Essential Guitar Beginners Chords

Open Chords For The Novice Guitarist

Playing Your First Chords

Being able to finger a few chords on the guitar will give you a good confidence boost because it means you will be able to strum away and have fun trying to play some well known tunes you may know by ear, this is actually quite good ear-training practice as well!

You will likely find slow 12 bar blues in A major is one of the easiest things to play first with open chords, once you have also learnt the D and E Major chords to go with the A.

Open Chords

Open chords are the easiest to play as they do not require that you hold your first finger across all the strings before fingering the notes, (a bar chord) and some notes are allowed to ring out unfretted

The basic open major chords are A,D,E,F,G,C, learn these first, then you will able to strum lots of simple popular tunes, many of which are written with ADE (A major) and GCF (G major) chord progressions, nah, we ain't playing nothin' in F yet (the starting note for the key of F major) but practice it anyway.

There are sort of two phases to playing chords and both will come easily enough to you with practice.

The first phase is train your fingers to make weird and wonderful shapes that are necessary to construct each chord, and to be able to switch between shapes effortlessly, accurately without thinking and without pause which at first may seem impossible, but trust me, you will nail them eventually, Switching between chords in time to the timing or 'beat' of the music is phase two.

How To Practice Chords

Practice chords by holding down each shape in turn, and playing every string one at a time to make sure every note belonging to the chord rings out cleanly, but is damped if it does not.

This seems easy enough written down, but at first you will probably find your fingers getting in the way and dampening notes required for the chord.

Readjust your fingers or hand shape by bending your wrist until you get it right and every string rings true, then play the whole chord.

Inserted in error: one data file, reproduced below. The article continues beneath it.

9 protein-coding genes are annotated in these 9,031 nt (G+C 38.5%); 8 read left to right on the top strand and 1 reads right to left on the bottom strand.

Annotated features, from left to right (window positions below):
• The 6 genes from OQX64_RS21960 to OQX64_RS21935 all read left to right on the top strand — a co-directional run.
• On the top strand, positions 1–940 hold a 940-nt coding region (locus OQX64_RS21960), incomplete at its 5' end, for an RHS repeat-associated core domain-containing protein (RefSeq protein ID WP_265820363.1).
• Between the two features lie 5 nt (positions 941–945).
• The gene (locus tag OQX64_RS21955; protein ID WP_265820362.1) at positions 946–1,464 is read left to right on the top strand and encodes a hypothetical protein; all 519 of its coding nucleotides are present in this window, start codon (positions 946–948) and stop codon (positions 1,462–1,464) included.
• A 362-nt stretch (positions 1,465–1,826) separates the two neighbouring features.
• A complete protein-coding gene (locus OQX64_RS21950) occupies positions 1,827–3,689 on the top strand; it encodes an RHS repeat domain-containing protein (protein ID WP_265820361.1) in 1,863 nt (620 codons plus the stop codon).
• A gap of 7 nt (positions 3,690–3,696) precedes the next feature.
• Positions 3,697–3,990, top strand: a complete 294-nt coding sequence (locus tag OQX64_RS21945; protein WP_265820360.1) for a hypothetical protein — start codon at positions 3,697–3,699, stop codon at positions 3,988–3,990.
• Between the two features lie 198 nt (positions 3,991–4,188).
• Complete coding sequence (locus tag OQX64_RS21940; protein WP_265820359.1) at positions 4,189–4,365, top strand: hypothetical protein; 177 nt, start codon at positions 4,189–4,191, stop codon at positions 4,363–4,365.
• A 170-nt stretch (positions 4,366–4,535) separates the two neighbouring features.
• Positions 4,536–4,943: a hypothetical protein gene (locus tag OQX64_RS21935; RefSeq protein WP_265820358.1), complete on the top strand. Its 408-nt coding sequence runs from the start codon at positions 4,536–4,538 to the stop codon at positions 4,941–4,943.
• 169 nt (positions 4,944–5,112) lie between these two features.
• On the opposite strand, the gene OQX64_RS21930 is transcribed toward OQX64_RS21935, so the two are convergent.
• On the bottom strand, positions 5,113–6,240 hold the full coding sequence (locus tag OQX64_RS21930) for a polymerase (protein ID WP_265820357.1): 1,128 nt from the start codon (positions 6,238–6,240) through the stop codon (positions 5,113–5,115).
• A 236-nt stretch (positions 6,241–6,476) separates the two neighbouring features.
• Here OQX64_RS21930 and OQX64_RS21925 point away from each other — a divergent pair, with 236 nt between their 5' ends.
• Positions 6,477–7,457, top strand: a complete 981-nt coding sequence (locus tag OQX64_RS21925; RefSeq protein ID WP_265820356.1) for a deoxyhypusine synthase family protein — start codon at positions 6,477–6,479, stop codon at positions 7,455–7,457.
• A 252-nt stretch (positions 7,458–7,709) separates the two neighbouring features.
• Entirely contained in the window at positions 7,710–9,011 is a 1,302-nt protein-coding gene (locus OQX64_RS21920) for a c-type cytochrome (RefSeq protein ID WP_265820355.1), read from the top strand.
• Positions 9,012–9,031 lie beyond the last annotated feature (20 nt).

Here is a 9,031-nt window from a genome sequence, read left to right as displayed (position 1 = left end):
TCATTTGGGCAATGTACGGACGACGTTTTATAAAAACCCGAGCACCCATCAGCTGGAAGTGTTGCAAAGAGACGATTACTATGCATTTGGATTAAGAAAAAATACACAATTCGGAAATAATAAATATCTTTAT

When your wrist starts to ache, take a break for a few minutes.
Do not be tempted to play the chords incorrectly, you must train your fingers to make the exact, correct shape, and place them in the correct position on the strings - never practice mistakes, this is a Golden rule of guitar playing.

Chord playing will be very slow going at first and you may get discouraged because you cannot do it - Stop, slap yourself upside the head for being defeatist, and keep practicing. See everything as a challenge. Trust me, you will get there.

Finger Pressure

Another chord-playing skill is to be able to pressure the string just enough with the very tips of your fingers to sound the note cleanly without that finger touching another note that makes up the chord thus dampening it so that it doesn't ring out.

Too much finger pressure will widen your finger pad which may then encroach on another string, once again, at first this can seem impossible especially if you have large fingers, and you will think the strings should be set further apart, persevere until you get it right.

Another important skill is deliberately touching and damping out other strings (that are not part of chord) so that they don't sound, when struck, for example the thumb is often used to dampen the open E string when playing an open A chord.